What I do (effectively for both sales and business partners) is make managing my relationship with them the project. Then any next actions and waiting fors are linked to the client/business partner and I run through each of these during the weekly review. I use a category in outlook called 'project' and I only flag this if there is a next action or waiting for associated with the client/business partner so I don't need to go through my entire list of clients/business partners every single week. But maybe once a month to once a quarter I will do that and ensure I am asking whether there should be something I should be doing with them.

                Paul

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                • #9
                  Originally posted by jknecht View Post
                  I've considered this approach, but then I put "Doug: return the book I loaned him" on my "waiting for" list. In this case, the "waiting for" defines the project -- there is no need for the additional overhead of recording a project entry.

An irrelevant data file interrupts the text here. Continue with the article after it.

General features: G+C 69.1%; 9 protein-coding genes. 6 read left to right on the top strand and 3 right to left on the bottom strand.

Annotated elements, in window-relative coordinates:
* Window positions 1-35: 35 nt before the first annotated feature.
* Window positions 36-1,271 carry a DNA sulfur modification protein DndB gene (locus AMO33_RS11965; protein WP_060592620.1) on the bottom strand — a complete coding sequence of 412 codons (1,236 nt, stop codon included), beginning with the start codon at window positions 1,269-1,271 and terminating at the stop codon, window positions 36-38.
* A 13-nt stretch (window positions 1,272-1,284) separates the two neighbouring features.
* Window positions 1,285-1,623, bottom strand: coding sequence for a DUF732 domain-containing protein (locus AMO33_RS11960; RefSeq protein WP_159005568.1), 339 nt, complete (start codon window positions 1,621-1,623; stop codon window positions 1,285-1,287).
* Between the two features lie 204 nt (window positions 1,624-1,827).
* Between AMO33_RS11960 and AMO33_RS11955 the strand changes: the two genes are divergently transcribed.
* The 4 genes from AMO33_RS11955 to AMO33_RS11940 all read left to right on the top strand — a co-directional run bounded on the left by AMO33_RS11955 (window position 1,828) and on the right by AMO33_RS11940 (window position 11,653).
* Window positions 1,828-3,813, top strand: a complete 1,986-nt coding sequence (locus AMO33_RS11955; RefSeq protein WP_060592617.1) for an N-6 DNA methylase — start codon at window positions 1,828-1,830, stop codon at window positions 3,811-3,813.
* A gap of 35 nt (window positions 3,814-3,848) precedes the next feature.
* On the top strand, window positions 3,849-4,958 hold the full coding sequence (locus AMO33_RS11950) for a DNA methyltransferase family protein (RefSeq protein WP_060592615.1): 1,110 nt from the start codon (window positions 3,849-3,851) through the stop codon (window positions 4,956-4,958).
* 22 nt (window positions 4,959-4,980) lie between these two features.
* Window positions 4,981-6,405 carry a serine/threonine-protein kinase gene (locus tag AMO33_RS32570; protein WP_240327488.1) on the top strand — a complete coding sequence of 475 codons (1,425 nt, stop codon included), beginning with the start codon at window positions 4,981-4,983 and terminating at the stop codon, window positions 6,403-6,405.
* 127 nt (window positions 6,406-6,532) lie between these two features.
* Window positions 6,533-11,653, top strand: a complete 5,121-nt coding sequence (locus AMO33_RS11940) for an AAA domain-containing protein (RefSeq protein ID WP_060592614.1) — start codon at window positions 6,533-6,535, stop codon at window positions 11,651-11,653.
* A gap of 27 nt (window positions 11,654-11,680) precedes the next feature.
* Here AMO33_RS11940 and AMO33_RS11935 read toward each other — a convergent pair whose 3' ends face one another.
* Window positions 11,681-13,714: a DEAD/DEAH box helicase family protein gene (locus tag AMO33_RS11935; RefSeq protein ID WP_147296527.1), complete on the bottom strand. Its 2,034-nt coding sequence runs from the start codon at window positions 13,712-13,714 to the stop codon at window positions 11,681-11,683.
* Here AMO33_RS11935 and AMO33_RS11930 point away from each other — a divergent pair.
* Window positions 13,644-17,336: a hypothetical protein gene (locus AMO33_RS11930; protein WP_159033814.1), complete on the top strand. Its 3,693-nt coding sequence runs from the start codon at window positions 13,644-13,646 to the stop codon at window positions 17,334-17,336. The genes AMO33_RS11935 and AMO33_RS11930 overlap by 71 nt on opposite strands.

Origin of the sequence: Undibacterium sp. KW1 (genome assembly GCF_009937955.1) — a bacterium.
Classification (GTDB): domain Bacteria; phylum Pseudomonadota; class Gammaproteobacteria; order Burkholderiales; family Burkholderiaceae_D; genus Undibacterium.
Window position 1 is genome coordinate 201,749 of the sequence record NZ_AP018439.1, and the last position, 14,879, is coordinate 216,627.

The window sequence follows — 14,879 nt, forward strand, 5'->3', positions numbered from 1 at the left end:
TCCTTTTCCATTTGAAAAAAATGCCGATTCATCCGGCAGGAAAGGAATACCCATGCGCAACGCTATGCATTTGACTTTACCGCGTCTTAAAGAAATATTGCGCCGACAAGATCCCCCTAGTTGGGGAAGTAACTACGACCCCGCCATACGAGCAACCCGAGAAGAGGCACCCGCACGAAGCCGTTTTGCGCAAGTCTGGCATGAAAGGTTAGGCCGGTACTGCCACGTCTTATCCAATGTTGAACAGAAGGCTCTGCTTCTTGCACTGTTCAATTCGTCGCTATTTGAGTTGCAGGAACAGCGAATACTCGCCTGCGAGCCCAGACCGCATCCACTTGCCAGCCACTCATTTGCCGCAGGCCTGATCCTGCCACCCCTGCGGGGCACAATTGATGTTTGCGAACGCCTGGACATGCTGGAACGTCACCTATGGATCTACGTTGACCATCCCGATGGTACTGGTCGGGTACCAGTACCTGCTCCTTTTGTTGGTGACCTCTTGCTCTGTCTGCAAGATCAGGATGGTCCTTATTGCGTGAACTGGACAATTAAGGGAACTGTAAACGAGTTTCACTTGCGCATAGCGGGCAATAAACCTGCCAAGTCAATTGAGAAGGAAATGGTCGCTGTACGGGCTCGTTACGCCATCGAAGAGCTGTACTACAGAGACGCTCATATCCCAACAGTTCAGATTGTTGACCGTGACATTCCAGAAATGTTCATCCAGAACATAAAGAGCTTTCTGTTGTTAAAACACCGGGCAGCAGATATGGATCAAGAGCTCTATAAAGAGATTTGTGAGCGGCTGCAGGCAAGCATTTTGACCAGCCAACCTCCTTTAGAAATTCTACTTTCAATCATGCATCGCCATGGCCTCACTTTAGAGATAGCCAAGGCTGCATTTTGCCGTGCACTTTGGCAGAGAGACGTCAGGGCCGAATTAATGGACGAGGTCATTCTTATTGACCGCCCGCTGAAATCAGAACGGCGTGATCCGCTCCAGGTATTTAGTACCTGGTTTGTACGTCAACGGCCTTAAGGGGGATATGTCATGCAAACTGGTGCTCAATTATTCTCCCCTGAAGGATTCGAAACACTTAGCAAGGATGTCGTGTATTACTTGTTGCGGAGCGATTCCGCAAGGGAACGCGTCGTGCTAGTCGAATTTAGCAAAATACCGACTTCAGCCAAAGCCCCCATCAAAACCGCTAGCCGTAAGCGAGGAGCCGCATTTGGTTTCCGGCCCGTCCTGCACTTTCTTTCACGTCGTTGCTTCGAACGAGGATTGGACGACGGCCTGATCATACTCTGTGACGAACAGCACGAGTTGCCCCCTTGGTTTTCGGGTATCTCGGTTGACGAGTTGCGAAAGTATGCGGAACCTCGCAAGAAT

My Projects list is one of my primary motivators. It reminds me of what I'm trying to fully accomplish in the short term. If my Projects list doesn't capture what I'm waiting for, I'll have a false sense of the number of projects I'm actually juggling.

                  I have a Project named "Find agent for YA novel." It's halted with a Waiting For regarding a query I sent to an agent. If that email comes back with a "Yes," I'm going to have a lot of work to do. I want my Projects list to reflect that.

                  The alternative is to get five replies in a day on various projects, and find your Projects list ballooning overnight to an unmanageable level.

                  That's what works for me, at least.